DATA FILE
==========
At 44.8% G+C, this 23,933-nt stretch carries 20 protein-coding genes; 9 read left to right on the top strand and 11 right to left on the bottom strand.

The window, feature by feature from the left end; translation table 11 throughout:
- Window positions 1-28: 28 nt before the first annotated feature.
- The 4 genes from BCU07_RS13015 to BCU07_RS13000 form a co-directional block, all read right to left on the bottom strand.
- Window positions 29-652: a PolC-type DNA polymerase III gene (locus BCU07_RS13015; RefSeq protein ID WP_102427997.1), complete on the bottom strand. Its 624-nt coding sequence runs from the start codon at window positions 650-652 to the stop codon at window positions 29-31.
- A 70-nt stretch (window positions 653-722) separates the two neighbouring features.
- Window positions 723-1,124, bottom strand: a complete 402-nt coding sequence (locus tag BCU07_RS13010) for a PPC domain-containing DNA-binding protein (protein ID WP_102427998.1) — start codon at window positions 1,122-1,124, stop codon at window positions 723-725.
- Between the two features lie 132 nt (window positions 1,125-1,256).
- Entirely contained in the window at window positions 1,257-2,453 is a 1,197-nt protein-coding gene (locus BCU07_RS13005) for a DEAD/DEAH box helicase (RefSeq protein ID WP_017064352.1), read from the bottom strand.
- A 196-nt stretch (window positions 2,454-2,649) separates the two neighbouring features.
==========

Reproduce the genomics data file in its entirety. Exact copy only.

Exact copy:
At 44.8% G+C, this 23,933-nt stretch carries 20 protein-coding genes; 9 read left to right on the top strand and 11 right to left on the bottom strand.

The window, feature by feature from the left end; translation table 11 throughout:
- Window positions 1-28: 28 nt before the first annotated feature.
- The 4 genes from BCU07_RS13015 to BCU07_RS13000 form a co-directional block, all read right to left on the bottom strand.
- Window positions 29-652: a PolC-type DNA polymerase III gene (locus BCU07_RS13015; RefSeq protein ID WP_102427997.1), complete on the bottom strand. Its 624-nt coding sequence runs from the start codon at window positions 650-652 to the stop codon at window positions 29-31.
- A 70-nt stretch (window positions 653-722) separates the two neighbouring features.
- Window positions 723-1,124, bottom strand: a complete 402-nt coding sequence (locus tag BCU07_RS13010) for a PPC domain-containing DNA-binding protein (protein ID WP_102427998.1) — start codon at window positions 1,122-1,124, stop codon at window positions 723-725.
- Between the two features lie 132 nt (window positions 1,125-1,256).
- Entirely contained in the window at window positions 1,257-2,453 is a 1,197-nt protein-coding gene (locus BCU07_RS13005) for a DEAD/DEAH box helicase (RefSeq protein ID WP_017064352.1), read from the bottom strand.
- A 196-nt stretch (window positions 2,454-2,649) separates the two neighbouring features.